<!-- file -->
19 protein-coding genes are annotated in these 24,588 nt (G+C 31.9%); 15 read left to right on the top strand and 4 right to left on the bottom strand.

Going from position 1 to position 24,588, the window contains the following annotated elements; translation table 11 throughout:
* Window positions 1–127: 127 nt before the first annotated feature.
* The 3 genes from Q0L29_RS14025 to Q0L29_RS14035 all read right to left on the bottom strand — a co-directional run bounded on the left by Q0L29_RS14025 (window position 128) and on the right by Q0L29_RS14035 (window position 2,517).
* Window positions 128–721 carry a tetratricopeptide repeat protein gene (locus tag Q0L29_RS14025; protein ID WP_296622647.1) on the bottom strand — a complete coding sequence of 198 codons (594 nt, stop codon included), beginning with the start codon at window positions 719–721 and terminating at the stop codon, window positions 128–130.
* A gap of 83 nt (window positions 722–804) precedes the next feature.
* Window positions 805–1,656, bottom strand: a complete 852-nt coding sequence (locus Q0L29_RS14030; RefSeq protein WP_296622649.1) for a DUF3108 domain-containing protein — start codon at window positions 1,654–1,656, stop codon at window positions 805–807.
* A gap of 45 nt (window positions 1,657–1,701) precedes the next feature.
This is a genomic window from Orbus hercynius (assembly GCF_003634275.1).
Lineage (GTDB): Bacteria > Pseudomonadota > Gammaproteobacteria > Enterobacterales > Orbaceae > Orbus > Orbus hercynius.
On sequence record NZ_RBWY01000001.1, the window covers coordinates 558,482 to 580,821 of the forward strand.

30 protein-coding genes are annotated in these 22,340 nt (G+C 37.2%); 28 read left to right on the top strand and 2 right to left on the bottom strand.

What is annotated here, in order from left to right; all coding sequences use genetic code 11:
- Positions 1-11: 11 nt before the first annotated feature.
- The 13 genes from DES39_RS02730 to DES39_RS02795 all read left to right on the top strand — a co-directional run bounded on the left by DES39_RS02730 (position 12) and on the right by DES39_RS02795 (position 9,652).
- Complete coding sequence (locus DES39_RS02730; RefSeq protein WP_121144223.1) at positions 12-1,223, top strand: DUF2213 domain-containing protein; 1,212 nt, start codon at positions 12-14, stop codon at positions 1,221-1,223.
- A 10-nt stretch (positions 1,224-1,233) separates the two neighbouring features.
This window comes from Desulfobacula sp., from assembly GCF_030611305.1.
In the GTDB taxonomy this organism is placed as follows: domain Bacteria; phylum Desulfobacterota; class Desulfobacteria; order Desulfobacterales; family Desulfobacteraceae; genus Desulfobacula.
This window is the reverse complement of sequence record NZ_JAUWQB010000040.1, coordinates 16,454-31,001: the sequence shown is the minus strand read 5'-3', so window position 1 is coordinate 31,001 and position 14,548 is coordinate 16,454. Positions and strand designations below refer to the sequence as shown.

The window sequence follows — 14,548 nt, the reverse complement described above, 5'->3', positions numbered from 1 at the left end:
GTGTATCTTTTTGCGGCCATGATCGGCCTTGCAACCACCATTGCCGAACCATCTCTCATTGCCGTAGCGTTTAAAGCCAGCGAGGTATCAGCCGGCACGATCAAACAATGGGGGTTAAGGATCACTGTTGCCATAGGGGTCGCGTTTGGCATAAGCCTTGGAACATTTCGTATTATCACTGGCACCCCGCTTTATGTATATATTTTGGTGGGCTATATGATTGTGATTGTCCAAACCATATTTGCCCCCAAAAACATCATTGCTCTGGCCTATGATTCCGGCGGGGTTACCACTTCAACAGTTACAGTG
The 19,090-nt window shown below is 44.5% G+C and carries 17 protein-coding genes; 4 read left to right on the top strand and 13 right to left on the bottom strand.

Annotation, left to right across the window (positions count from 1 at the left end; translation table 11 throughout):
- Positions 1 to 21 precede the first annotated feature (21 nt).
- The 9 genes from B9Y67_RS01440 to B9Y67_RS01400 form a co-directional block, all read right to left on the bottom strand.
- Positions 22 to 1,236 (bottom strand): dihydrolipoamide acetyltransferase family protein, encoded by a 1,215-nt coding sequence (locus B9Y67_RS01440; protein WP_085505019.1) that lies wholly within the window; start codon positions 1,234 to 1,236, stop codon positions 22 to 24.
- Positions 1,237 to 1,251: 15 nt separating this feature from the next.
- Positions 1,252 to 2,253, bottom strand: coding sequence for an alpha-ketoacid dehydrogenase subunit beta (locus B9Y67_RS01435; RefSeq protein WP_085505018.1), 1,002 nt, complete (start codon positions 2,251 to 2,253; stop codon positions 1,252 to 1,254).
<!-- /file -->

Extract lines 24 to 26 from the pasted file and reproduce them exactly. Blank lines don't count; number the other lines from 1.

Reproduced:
Annotation, left to right across the window (positions count from 1 at the left end; translation table 11 throughout):
- Positions 1 to 21 precede the first annotated feature (21 nt).
- The 9 genes from B9Y67_RS01440 to B9Y67_RS01400 form a co-directional block, all read right to left on the bottom strand.